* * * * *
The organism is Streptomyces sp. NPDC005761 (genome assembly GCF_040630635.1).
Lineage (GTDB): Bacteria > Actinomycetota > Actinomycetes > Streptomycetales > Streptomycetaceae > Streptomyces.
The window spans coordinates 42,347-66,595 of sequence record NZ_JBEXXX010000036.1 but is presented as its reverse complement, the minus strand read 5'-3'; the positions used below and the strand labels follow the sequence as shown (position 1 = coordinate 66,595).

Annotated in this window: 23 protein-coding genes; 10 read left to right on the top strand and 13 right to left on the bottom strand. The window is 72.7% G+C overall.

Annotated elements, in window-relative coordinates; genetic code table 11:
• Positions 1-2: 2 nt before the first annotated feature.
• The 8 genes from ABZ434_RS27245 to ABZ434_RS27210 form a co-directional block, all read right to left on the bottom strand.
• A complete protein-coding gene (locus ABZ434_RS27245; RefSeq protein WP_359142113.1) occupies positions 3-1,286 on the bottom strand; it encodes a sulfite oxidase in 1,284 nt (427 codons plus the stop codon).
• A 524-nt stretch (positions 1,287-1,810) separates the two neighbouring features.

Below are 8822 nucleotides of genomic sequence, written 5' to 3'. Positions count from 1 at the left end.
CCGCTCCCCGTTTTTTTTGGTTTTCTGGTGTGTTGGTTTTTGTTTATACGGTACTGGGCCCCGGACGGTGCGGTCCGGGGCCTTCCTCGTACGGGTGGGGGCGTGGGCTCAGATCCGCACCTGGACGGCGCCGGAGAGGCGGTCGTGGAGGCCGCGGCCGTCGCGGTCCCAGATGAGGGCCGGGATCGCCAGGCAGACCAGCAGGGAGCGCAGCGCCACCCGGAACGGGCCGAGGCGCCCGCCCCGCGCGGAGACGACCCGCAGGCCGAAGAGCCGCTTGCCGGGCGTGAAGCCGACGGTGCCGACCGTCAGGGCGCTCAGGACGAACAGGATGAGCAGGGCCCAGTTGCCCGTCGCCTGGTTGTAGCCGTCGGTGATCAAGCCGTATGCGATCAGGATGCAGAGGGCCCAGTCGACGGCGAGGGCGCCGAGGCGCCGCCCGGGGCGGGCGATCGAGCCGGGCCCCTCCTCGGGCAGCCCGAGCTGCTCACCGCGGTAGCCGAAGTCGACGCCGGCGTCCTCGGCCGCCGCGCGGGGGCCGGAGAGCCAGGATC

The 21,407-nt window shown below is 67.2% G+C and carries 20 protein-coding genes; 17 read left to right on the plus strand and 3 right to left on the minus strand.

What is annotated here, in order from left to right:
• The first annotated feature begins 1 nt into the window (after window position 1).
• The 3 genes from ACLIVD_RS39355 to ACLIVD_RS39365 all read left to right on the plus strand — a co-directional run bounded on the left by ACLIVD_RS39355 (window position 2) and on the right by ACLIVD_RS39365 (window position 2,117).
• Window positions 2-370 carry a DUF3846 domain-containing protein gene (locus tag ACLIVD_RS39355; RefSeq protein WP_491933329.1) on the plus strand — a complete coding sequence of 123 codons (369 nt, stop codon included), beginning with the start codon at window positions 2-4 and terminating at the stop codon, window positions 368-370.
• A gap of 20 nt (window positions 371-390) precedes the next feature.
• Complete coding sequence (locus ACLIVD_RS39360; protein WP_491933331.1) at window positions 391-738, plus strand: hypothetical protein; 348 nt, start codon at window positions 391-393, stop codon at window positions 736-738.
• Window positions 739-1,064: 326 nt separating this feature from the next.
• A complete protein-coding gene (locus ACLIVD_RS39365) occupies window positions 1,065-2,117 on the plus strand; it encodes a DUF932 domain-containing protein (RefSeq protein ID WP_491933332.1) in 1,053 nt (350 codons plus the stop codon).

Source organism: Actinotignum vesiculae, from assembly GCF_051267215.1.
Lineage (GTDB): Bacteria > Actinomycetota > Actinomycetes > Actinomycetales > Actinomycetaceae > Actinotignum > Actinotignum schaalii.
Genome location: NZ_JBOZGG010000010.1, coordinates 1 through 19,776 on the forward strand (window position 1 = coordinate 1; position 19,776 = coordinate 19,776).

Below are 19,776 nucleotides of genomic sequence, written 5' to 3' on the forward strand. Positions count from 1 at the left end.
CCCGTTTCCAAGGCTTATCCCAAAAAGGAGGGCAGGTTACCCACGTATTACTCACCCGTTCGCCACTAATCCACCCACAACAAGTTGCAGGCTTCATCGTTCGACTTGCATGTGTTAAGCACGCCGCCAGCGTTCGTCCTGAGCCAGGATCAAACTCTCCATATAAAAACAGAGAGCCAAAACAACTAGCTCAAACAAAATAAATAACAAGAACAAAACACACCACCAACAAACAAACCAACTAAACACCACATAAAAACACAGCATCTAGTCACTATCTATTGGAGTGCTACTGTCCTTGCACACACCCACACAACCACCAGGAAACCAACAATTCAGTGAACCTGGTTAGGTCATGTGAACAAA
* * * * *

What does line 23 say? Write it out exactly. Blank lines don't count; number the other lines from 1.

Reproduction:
Genome location: NZ_JBOZGG010000010.1, coordinates 1 through 19,776 on the forward strand (window position 1 = coordinate 1; position 19,776 = coordinate 19,776).